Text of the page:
Sheila Bair: How regulating banks inspired my children’s books
This is an article written by WWSG exclusive speaker, Sheila Bair.
Financial literacy should start early — the principles will stay with you throughout your life.
The writer is a former chair of the US Federal Deposit Insurance Corporation and author of the ‘Money Tales’ books.
I am a former financial regulator. I also write children’s books. Since I started doing this on the side in 2006, these two endeavors have been surprisingly complementary. I’ve always advocated for strong legal protections, and accountability for financial bad guys. But I’m also convinced we must do more to teach consumers at an early age how to protect themselves.
My books are written for young children, with families encouraged to read and learn from them together. The stories are not dissimilar from those in classical fairy tales. Think about the witch offering a starving Hansel and Gretel something to eat, or the wolf pretending to be the loving grandmother of a lonely Red Riding Hood. Financial abuses similarly involve a villain exploiting the vulnerable. So many real life episodes could be avoided if victims reflected on common childhood advice.
It was the 2008 subprime mortgage crisis that inspired my book Princess Persephone Loses the Castle. The chilly heroine is visited by a slick salesman offering to finance new cladding for her castle, just like sleazy mortgage brokers knocked on the doors of so many low-income families offering quick cash with equity-stripping loans. Children are told to be wary of strangers, advice that could save so many adults from abusive financial products push-marketed by fly-by-night scammers.
Payday lenders inspired the sly Seal in Billy the Borrowing Blue-Footed Booby. He encourages Billy to keep splurging on impulse buys instead of paying off his usurious loan. We tell children to control impulses — advice that could prevent many borrowers from falling into debt traps.
Sometimes notorious individuals provide inspiration. Sam Bankman-Fried inspired Daisy Bubble while Bernie Madoff prompted me to write Shark Scam, in which animals on the Galápagos Islands are promised high returns on bogus investments. Neither children nor adults should do something just because everyone else is — advice that could save many a speculator piling into investment fads. Look before you leap, slow down and ask questions: this advice could have saved many a Ponzi scheme victim.
The goal of my stories is not to shame or chastise the millions of households who fall prey to abuses. We are all inclined to desire immediate gratification or the seduction of quick “too good to be true” schemes. But I do want children and their families to understand that these basic human weaknesses make us targets for real life sharks.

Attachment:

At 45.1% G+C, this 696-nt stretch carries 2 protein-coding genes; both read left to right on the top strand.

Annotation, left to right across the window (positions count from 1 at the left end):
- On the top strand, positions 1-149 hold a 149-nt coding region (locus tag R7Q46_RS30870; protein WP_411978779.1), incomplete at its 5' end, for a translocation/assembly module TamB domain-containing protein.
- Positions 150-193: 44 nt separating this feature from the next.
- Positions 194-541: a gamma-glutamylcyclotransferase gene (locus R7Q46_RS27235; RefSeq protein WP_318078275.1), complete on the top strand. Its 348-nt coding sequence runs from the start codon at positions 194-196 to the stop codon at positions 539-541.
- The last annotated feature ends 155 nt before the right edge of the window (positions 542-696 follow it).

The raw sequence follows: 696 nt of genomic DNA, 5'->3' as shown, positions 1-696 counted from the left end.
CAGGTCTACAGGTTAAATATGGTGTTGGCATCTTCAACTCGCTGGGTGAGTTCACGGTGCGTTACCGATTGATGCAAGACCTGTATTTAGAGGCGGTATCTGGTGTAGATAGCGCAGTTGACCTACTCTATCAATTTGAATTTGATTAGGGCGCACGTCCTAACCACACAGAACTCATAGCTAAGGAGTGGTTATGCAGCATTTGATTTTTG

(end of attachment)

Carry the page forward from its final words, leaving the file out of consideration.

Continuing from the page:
Many fine individuals and organisations are committed to financial education, producing excellent resources. But those looking to learn more should also beware financial promotion in the guise of financial education. When I was a professor, I reviewed a curriculum that a financial trade group wanted to offer our students. The whole thing centred on applying for a credit card to build a credit score. An industry trade group offers high school classes the opportunity to compete in a stock market trading game which rewards active, leveraged trading strategies, even though research conclusively demonstrates that long-term, well-diversified investments produce better returns.
Encouraging young people to contort their financial lives to build a credit score or actively trade stocks may serve industry interests, but it has little to do with the skills kids really need: be wary, be skeptical. We all need to understand who we are dealing with, in any financial transaction, and how people intend to profit.
Most people in finance are legitimate and well-intended. Done right, financial services and products can help people buy homes, start businesses and build wealth. But done wrong, they can keep families in a constant state of financial stress. Carrying credit card balances, going into overdraft on bank accounts, buying on impulse with buy now, pay later can strip wealth just as efficiently and brutally as any scam.
Some question whether financial education does any good. Certainly I find young students actively engage with it. They “get” greed, and understand there are people who try to take advantage of others. Most say they’ve experienced buyers’ remorse, and regret doing something just because their friends did. They understand stranger danger, and the importance of not acting on impulse. As we discuss the stories, they understand how these basic truths apply to money.
Oscar Wilde famously said life imitates art. With my books, art imitates life. But I’m hoping readers will follow the lessons they learn throughout their own lives.